How teaching outside the classroom is helping UK schools
Posted on | Posted in Education
Schools across the country are reopening, with more pupils set to go back as the summer progresses and autumn comes around. Headteachers, teachers and school staff are exploring ways to make physical distancing possible, with smaller class sizes and bubbles of pupils being trialled.
But the reality for many schools is that there are lots of pupils and not enough room to keep a distance, particularly in small, stuffy classrooms. Teaching outside the classroom is one way teachers are spreading pupils out at a safer distance and getting more fresh air into the school day.
Teaching outside the classroom doesn’t have to be chaotic
Many teachers and school staff are apprehensive about the idea of teaching outside the classroom as they believe it will become extended play time. But outdoor learning doesn’t need to be super active. It can simply involve taking the lesson outside under the sky.
Learning outdoors improves concentration, happiness and health
Lots of children have spent lockdown safely behind closed doors, perhaps spending more time on screens than usual and missing out on peer interactions. Teaching outdoors provides much needed stimulation during the school day and can help progress kids’ learning.
Research by the Education Endowment Trust revealed that, on average, pupils who regularly take part in outdoor learning make approximately four months’ additional academic progress.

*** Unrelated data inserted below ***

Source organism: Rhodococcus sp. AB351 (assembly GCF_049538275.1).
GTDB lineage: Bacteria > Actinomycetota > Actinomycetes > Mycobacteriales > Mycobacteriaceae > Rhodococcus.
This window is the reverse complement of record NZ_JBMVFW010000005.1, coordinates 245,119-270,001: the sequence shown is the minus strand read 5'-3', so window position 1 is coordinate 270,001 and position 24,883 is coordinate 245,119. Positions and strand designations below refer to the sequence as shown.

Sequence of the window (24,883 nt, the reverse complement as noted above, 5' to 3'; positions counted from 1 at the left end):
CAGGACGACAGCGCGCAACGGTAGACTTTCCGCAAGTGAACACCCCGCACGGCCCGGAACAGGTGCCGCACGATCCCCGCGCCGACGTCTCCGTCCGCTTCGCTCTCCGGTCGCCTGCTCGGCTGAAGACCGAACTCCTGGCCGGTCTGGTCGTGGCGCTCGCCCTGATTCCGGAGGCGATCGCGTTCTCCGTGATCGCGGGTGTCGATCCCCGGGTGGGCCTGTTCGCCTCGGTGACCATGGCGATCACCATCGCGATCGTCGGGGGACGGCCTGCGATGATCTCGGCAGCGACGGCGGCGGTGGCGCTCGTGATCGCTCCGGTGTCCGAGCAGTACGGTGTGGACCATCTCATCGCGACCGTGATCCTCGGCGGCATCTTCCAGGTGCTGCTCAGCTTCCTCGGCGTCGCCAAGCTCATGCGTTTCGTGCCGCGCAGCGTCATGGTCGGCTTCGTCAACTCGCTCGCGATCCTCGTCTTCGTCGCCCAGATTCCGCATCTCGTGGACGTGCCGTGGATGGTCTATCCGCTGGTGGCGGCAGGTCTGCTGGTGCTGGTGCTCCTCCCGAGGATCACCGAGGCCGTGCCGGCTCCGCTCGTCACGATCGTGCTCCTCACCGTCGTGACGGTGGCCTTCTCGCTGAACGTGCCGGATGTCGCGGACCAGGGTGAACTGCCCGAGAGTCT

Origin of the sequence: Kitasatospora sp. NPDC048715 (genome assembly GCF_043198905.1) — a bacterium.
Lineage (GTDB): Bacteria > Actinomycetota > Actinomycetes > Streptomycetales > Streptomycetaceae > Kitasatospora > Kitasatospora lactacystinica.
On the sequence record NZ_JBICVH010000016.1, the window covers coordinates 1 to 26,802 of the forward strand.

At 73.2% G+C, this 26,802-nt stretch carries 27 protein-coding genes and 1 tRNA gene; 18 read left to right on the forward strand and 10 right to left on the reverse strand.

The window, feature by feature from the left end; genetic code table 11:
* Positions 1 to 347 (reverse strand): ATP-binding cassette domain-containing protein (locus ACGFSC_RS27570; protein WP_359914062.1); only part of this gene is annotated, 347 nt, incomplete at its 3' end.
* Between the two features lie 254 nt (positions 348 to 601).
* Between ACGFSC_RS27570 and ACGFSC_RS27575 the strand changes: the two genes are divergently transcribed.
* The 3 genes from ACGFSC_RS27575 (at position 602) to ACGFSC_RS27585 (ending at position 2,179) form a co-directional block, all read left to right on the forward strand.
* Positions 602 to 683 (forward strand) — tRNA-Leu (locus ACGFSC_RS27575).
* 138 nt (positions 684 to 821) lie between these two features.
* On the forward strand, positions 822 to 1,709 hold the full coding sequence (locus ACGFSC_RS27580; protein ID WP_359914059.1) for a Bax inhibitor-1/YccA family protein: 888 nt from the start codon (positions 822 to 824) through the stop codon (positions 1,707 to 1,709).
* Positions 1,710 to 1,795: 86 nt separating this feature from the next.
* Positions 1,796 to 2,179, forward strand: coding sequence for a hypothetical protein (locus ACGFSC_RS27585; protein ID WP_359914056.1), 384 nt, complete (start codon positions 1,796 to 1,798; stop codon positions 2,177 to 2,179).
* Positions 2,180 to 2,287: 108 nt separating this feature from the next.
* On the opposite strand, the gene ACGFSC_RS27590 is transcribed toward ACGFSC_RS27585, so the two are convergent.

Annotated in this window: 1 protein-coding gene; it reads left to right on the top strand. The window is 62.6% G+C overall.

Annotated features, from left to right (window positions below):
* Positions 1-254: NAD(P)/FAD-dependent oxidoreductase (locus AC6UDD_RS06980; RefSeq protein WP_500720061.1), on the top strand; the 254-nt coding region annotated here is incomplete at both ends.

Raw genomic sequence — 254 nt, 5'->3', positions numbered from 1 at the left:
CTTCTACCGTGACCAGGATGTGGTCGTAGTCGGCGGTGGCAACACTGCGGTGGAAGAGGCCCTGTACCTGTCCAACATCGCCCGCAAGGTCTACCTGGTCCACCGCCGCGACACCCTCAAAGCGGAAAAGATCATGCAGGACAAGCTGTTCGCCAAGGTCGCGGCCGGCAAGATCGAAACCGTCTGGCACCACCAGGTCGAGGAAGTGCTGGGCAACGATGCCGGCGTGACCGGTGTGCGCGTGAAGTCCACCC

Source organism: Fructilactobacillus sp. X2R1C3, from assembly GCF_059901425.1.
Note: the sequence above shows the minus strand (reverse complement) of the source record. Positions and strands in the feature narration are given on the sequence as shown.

Meanwhile, a four-year study of 125 schools carried out by Natural England showed that 92% of pupils enjoyed their lessons more when outdoors, with 90% feeling happier and healthier as a result.
We’ve spoken before about the developmental power of outdoor play and learning. But moving around and getting more fresh air is important for physical health too, and the pandemic has underlined this. Learning outdoors, whether moving or stationary, allows more safe distance between children and limits sharing of enclosed indoor air and communal spaces.
How to make teaching outside the classroom easier
There are plenty of resources out there for interactive outdoor games and lessons, including these 4 free outdoor lesson plans for teachers. But it’s important to remember that learning outdoors doesn’t always need to be active or energetic.
Taking chairs, tables, or floor mats outdoors is just as engaging. Clipboards and worksheets make it possible to do written work and reading or storytime is an ideal activity to do in the sunshine. For lessons like numeracy or science, using chalks on the ground is a nice alternative to the board.
The more children get used to having their lessons outdoors, the more they will settle into the routine and concentrate in the fresh air and open skies. It’s understandable that many schools feeling apprehensive about teaching outside the classroom, but with the right set up it is easier than you might think.
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